• Subjects who are physiologically benzodiazepine dependent, and at risk for withdrawal syndromes
  • Subjects with chronic pain syndromes on maintenance narcotics
  • Subjects treated within the last 30 days with a drug or device that has not received regulatory approval as of study entry
  • Subjects with a psychiatric history for which they are on neuroleptic treatment
  • Subjects with documented moderate to severe dementia
  • Subjects with anoxic brain injuries, strokes, neurotrauma, or neuromuscular disorders such as myasthenia gravis or Guillain Barre syndrome
  • Medical team following patient unwilling to use the sedation regimens
  • Subjects whose family and/or physician have not committed to aggressive support for 72 hours or who are likely to withdraw within 72 hours
  • Subjects who are moribund and not expected to survive 24 hours
  • Subjects not expected to survive hospital discharge due to preexisting uncorrectable medical condition
  • Documented allergy to study medications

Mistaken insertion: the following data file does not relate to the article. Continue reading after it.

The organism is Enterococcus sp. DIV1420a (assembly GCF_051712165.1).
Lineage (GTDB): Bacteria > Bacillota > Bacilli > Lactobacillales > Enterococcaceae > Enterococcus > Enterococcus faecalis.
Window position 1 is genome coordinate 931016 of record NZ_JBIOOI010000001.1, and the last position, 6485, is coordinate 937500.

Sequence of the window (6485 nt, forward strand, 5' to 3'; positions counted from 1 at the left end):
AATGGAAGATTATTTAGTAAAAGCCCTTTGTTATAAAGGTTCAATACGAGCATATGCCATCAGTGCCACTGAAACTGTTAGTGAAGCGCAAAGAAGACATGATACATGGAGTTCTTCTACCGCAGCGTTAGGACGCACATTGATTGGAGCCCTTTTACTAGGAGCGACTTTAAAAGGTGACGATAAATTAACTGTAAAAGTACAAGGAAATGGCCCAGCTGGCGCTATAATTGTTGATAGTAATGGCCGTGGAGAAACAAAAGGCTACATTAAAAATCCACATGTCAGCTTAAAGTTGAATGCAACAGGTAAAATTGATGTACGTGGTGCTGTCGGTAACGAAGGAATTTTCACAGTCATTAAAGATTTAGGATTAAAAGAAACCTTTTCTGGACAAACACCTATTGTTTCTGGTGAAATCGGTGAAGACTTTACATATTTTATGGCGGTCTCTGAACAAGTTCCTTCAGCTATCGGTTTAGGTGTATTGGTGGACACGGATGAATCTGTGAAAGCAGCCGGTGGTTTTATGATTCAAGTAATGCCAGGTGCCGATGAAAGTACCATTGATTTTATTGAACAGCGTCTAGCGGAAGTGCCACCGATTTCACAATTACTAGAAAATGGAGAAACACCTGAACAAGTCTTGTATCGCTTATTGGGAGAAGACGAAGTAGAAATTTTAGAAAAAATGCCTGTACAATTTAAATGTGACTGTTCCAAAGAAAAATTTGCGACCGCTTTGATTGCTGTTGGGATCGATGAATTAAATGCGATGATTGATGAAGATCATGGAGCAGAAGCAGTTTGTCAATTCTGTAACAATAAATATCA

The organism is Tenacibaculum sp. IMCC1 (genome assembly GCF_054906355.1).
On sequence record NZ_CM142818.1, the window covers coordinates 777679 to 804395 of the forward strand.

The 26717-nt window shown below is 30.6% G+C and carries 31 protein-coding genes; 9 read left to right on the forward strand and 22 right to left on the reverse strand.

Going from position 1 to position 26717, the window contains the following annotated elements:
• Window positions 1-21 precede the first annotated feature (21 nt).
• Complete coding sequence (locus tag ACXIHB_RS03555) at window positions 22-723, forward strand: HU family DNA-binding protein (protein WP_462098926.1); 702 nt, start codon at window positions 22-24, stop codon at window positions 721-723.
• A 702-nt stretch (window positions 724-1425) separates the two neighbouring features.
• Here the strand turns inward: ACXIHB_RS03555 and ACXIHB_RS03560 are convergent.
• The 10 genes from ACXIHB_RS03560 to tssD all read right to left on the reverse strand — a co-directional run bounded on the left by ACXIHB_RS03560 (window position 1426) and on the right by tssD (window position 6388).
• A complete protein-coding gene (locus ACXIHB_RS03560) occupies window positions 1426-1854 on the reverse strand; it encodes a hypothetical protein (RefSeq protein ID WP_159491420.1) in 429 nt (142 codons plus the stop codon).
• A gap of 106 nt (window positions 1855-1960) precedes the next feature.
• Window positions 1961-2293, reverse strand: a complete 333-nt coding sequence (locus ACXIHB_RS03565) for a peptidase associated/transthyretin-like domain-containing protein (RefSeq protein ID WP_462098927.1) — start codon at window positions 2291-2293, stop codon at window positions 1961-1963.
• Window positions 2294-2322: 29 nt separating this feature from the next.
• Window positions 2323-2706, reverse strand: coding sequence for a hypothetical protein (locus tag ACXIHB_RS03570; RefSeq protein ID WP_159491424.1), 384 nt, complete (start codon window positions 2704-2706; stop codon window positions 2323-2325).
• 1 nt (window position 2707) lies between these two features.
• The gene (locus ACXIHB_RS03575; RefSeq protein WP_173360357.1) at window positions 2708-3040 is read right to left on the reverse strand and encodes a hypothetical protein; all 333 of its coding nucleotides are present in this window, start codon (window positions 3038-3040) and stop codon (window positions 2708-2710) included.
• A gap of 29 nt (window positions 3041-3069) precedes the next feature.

• Subjects who have either Child-Pugh Class B or C cirrhosis
  • Subjects with active coronary artery disease at time of screening as defined by any recent evidence of ischemia, documented myocardial infarction, or coronary intervention within the past 6 months.
  • Subjects with advanced heart block at time of screening
Both
18 Years and older
No
Contact information is only displayed when the study is recruiting subjects
United States
 
NCT00095251
IRB#031089
Yes
Wes Ely, Vanderbilt University
Vanderbilt University
Not Provided
Principal Investigator: E Wesley Ely, MD, MPH Vanderbilt University
Vanderbilt University
June 2014

ICMJE     Data element required by the International Committee of Medical Journal Editors and the World Health Organization ICTRP